Preheat oven to 400. Cut vegetables into bite-size pieces. Place in a roasting pan. Drizzle with a little olive oil (a tablespoon or so) and a little salt and pepper; toss to coat. Put in oven and roast for 25-35 minutes until vegetables are tender and starting to brown.

March 13, 2013

Gingerbread Granola

Ginger is one of my favorite flavors. But the original recipe for this granola had way too much ginger even for me - the final product was too spicy hot. I've dialed back the ginger in this recipe for a wonderfully spiced granola. It's so simple and will last for at least a week in an airtight container.

Gingerbread Granola
adapted from My Whole Food Life

3 cups rolled oats
1/3 cup almonds roughly chopped
1/3 cup + 1 Tbsp maple syrup
1/4 cup molasses
3 Tbsp applesauce
1 tsp vanilla
1 tsp ginger
1/2 tsp salt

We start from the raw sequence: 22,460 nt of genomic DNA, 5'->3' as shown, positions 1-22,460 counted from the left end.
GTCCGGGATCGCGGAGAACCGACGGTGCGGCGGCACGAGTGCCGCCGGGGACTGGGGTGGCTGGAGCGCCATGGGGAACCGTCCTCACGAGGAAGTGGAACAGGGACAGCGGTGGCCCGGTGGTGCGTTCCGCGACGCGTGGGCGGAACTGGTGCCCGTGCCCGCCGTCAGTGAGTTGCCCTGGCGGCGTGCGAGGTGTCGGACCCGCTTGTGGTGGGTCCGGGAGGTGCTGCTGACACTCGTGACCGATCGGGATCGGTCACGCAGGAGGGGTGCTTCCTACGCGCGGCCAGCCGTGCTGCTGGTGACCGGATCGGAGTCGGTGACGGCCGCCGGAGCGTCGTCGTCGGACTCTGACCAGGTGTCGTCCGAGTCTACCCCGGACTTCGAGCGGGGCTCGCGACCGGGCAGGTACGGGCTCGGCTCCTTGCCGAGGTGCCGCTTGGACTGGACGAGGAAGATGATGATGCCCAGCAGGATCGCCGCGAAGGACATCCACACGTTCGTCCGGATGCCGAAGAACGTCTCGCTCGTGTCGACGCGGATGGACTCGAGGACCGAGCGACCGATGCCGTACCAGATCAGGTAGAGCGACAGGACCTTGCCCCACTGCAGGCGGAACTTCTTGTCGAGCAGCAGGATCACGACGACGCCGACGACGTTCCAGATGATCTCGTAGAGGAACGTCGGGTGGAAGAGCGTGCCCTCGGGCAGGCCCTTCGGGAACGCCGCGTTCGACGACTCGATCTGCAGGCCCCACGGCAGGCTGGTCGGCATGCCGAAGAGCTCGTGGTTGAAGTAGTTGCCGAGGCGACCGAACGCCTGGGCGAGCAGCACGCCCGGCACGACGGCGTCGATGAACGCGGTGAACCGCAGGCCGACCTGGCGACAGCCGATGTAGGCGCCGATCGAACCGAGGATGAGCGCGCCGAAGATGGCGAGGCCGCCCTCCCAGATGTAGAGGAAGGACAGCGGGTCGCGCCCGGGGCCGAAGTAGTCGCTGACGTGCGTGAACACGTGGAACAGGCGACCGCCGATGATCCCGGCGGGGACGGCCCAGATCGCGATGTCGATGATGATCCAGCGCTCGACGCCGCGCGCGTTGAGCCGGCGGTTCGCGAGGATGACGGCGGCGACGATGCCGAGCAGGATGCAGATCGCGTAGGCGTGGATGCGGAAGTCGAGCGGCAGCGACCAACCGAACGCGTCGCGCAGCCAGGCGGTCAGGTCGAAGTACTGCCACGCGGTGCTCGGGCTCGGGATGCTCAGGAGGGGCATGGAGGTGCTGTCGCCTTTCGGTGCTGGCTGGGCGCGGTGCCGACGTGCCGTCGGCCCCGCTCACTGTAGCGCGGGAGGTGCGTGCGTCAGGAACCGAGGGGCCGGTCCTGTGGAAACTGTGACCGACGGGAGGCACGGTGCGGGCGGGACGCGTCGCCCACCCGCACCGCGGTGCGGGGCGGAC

1 tsp cinnamon
1/4 tsp cloves
1/4 tsp nutmeg

Preheat oven to 350. In a large bowl, combine all the dry ingredients. In a medium bowl, combine wet ingredients. Add wet to dry. Make sure all the dry ingredients are evenly coated. Place onto lined baking sheets and cook in the oven for about 30 minutes, stopping to shake the pans halfway through.

March 8, 2013

Whole Wheat Artisan Bread

While I love whole wheat bread with oil and sweetener, I wanted to find a more basic recipe, the flour-water-salt-yeast kind. I turned to Healthy Bread in Five Minutes a Day, which includes my favorite no-knead bread method. This bread gets the air bubbles just like the white bread version and a crunchy crust. I haven't made it yet with the seed mixture on top, but I will soon.

Of course, I'm still using my new grain mill to grind up fresh wheat flour, which definitely makes a difference. I also have been collecting free food-grade buckets from the bakery at the grocery store, bought some gamma seal lids, and my first 50-lb bag of wheat berries! I'm very excited.

73% Whole Wheat Artisan Bread
from Healthy Bread in Five Minutes a Day by Jeff Hertzberg and Zoe Francois

yield: four 1-pound loafs (can be doubled or halved)